On the 30th of March 1971, the German Law for the Protection against Aircraft Noise for the protection of the population against dangers, substantial disadvantages and substantial annoyances by aircraft noise in the neighbourhood of airports was issued. The law consists of two sections.In the first section of this law, noise protection ranges are specified for all traffic airports with regular transport service and all military airports maintaining jet aircraft. The noise protection range comprises the area outside of the airport area in which the continuous sound level caused by aircraft noise amounts to more than 67 dB(A). This range is divided into two protected zones (protected zone 1: more than 75 dB(A), protected zone 2: 67-75 dB(A)). The noise protection range is established under consideration of the kind and extent of the predicted flight operations on the basis of the development of the airport (prognosis data) that is to be expected. Especially the noise emission data of the aircraft, the number of flight movements in the six most traffic-intensive months of the prognosis year, as well as the routings of the outgoing and incoming flights enter the calculations. The Law for the Protection against Aircraft Noise prescribes several restrictions against the structural use for the two protected zones of the noise protection range. In the protected zone 1, no dwellings may be established. In the protected zone 2, this is only permitted if certain structural sound-proofing measures are attached. In both protected zones, the construction of sensitive facilities (e.g. hospitals, schools) is not allowed. The law justifies reparation claims of property owners against airport authorities for costs concerning structural sound-proofing arrangements.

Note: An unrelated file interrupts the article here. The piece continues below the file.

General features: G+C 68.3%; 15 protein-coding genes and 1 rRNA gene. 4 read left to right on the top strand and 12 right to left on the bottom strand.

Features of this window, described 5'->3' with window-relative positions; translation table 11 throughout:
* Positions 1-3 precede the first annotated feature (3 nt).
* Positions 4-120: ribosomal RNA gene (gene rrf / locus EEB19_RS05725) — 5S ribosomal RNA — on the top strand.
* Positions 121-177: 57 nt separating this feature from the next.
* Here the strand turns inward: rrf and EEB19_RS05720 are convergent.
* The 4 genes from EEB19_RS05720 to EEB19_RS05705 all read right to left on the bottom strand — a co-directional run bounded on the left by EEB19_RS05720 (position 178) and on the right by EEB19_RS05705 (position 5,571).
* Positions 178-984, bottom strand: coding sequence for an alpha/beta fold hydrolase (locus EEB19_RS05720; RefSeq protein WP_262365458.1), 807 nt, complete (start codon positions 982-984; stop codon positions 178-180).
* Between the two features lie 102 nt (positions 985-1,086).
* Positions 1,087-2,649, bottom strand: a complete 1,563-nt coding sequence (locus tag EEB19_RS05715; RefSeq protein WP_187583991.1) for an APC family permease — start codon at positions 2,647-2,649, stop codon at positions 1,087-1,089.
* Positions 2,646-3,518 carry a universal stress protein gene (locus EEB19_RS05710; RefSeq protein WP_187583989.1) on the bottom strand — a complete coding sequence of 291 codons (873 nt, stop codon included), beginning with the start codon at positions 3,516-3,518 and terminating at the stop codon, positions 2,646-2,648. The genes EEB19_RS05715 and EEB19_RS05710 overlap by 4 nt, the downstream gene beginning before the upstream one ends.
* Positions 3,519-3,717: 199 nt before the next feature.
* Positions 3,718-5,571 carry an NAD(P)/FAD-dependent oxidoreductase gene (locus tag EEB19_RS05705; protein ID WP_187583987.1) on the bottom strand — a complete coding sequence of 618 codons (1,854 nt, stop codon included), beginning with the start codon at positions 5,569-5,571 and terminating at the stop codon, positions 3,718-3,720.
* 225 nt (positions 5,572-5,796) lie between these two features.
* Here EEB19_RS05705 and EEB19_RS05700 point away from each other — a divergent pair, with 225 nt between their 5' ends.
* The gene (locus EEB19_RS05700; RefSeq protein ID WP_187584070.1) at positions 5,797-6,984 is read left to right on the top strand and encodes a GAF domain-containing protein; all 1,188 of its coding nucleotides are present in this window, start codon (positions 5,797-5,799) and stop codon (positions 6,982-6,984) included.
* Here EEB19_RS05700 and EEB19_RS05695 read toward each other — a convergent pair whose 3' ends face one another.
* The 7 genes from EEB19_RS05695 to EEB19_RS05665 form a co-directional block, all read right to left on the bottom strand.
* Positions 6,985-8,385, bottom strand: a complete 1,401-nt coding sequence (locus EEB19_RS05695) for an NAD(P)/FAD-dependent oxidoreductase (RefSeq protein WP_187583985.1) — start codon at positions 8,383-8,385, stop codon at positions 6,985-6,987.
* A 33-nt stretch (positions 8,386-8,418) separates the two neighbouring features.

If a change in the lay-out or in the operation of the airport leads to a change in noise pollution of more than 4 dB(A), the noise protection areas are to be reviewed and, if necessary, to be newly determined. Apart from this, an examination of the noise-protected zones becomes necessary ten years after their fixation.